Queensferry crossing: huge carbon saving
Construction on the Queensferry Crossing began in 2011, to replace and enable essential maintenance works on the existing Forth Road Bridge, which was no longer deemed viable and is now used by pedestrians, cyclists, emergency services and public transport.
A £1.35bn investment by the Scottish Government, Queensferry Crossing was officially opened to traffic by the late Queen in 2017. It has come to represent the modern progressive Scotland, facilitating active and public transport, whilst reducing emissions through improved traffic flows. Reducing carbon during design and construction was also an important focus. Through challenging the design and employing innovative approaches, many tonnes of carbon have been saved.
One of the most striking features of the new crossing is its overlapping stay cable design, covering a 160m length of the deck at mid-point along the two main spans. This beautiful cable configuration provides extra stability to the structure, and the Centre Tower in particular, facilitating the slender design of the towers.
Suspended by the cables 50 metres above high tide, the main deck, with an overall width of 40m and 2.7km in length, offers 4 lanes of wind protected traffic, plus two hard shoulders. Each of the deck sections was prefabricated before being shipped to the Forth estuary to be fitted out prior to installation.
Computer models were created to analyse the whole bridge, with additional three-dimensional models for load cases applied to the model to simulate the self-weight of the bridge, various traffic loadings and climatic conditions such as temperature effects and wind.
At 210m above Mean High Water level, the three slim towers are critical to the unique appearance of Queensferry Crossing and make it the tallest bridge in the UK, and 50 metres higher than the earlier road bridge towers. They were constructed in stages using an innovative climbing formwork system.
The geology of the Forth estuary is complex and called for different approaches to the foundations of each tower. All foundations bear on the top of the rockbed, which eliminated the need for expensive and time-consuming piling onto the hard rock that underlies the whole crossing. Ramboll engineers conducted field mapping of the geology of the area along with inspection of rock cores recovered from below the seabed to identify good quality rock across the Firth of Forth to produce a consistent philosophy for the design of the foundations.
Challenging the brief saved 7,000 tonnes of embodied carbon
During the detailed design of the scheme Ramboll identified that the Ferrytoll Viaduct on the approach to the northern end of the main crossing could be re-engineered to offer significant benefits in cost, programme and embodied carbon. The original design utilised a much longer viaduct however we were able to demonstrate that by some minor changes to alignment we would be able to replace a significant proportion of the concrete structure with an embankment formed from site won material. This change simplified construction, reduced traffic disruption, reduced construction materials (saving 7,000 tonnes of embodied carbon) and removed the lorry movements and its associated emissions that would have been required to dispose of the embankment material off site.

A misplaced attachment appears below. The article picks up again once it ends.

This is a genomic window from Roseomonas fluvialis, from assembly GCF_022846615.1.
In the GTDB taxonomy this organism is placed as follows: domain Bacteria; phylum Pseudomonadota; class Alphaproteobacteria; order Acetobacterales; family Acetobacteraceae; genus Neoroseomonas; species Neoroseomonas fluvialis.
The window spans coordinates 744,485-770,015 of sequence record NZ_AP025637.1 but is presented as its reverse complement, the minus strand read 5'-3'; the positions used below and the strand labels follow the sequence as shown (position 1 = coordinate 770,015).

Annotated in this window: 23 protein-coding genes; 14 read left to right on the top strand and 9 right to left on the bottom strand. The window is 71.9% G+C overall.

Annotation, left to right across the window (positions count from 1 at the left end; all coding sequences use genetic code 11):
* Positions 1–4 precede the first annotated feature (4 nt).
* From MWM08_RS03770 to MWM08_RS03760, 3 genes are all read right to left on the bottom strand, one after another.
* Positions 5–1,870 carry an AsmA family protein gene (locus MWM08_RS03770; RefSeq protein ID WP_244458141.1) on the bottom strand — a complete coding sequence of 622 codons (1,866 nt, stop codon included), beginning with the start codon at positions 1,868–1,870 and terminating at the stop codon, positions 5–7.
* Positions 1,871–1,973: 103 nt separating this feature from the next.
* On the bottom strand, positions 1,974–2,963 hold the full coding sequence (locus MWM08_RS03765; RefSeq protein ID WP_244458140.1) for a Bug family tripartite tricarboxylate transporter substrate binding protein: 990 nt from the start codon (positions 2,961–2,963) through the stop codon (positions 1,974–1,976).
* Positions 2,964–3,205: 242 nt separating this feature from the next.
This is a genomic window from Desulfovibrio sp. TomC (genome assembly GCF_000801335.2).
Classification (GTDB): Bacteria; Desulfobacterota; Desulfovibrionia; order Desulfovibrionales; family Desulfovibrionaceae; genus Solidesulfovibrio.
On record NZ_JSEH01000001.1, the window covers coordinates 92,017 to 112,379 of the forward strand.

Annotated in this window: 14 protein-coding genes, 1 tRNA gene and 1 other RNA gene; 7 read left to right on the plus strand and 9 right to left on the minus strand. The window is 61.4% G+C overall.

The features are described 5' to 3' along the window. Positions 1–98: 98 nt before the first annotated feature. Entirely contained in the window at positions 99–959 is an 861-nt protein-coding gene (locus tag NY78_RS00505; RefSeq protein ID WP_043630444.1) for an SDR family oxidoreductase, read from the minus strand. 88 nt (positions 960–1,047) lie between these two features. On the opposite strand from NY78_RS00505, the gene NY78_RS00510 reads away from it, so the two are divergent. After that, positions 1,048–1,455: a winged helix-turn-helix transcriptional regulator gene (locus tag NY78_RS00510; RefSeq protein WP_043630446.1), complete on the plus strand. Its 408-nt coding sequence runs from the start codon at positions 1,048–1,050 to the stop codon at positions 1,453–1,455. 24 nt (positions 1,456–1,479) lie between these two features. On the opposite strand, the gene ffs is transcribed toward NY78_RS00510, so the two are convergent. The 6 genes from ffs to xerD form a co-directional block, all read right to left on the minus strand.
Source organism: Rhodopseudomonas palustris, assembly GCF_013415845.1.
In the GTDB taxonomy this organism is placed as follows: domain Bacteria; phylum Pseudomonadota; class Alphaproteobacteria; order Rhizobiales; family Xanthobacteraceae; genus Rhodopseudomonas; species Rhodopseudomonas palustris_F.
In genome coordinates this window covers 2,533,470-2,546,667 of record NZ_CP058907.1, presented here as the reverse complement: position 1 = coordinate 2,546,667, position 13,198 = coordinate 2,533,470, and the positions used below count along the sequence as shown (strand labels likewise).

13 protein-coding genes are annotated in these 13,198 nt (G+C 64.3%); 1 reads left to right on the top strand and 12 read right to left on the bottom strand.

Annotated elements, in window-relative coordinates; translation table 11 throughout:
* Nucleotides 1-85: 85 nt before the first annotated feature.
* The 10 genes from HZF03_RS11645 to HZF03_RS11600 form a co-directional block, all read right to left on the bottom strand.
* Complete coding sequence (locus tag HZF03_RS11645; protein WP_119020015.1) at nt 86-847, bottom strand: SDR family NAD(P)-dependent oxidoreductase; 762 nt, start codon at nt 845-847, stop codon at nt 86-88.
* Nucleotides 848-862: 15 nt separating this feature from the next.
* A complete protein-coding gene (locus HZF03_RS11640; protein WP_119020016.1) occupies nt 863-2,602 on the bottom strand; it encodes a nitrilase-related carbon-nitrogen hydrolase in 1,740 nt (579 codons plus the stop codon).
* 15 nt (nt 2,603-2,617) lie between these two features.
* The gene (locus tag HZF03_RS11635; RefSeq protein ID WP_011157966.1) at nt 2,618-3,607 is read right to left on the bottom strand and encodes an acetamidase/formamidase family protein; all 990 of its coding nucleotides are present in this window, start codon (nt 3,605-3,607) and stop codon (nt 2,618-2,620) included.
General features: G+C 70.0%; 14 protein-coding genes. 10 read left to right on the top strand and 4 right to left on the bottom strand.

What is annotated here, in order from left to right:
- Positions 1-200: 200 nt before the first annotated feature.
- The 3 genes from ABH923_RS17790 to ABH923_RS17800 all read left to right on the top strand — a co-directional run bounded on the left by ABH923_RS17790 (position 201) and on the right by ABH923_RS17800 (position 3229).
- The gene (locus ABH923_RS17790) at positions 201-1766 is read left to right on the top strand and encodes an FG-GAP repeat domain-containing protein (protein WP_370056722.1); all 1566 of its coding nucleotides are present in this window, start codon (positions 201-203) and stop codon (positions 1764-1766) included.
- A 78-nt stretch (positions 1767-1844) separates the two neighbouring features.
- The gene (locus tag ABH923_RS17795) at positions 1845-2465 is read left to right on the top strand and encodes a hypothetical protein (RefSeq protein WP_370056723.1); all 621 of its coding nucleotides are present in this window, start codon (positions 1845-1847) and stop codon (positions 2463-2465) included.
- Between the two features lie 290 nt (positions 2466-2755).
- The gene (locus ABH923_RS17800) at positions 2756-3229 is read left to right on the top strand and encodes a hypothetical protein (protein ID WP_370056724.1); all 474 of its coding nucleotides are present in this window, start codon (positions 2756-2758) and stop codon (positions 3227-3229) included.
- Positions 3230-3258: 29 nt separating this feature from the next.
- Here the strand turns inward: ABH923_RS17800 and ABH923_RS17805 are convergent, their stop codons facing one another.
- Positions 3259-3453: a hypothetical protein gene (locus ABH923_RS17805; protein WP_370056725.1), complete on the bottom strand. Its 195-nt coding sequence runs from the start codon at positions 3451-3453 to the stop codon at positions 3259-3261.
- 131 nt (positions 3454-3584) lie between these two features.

Predictive Asset Maintenance
During the design of the Queensferry Crossing the opportunity for a new proactive predictive approach to asset management was developed. Through the installation of sensors across the structure it has been possible to create a digital twin of the Crossing. This digital twin takes data from the sensors and provides real time data on its structural health. It also enables its performance under normal conditions to be modelled alongside emerging trends or anticipated changes in loading to predict problems before they happen. This not only reduces operational costs and enables maintenance work to be planned well in advance, it ensures work is only undertaken when necessary, thus reducing disruption to the Crossing’s users and associated carbon.
Ramboll is proud to have led the Design Joint Venture (DJV), which includes Sweco and Leonhardt Andra and Partners. The DJV worked for main construction contractors Forth Crossing Bridge Constructors (FCBC), a consortium of Hochtief, Dragados, American Bridge International and Morrison Construction, helping deliver the crossing and surrounding road approaches.
The stunning Queensferry Crossing forms the centrepiece of a major upgrade to the important cross-Forth transport corridor in the east of Scotland. The 22km footprint includes major improvements to the surrounding road networks and connects the M9 and M90 together for the first time. The project also integrates smart motorway traffic management technology, the first such implementation in Scotland.
The project to design and construct the bridge has been recognised within the industry for its innovation and efficient delivery, collecting the following major awards.
- Chartered Institution of Highways & Transportation (CIHT) – Major Project award winner
- Ground Engineering – Project of the Decade, voted by Ground Engineering readers
- Scottish Transport Awards – Outstanding Project in a Generation
- Construction News – Project of the Year, >£30m
- ICE Saltire Awards – Greatest Contribution to Scotland
“The Queensferry Crossing is a symbol of a confident, forward-looking Scotland and – as well as providing a vital transport connection for many years to come – it is a truly iconic structure and a feat of modern engineering. The Queensferry Crossing Experience attracted huge interest from across Scotland and beyond, demonstrating the widespread excitement and pride in the bridge.”
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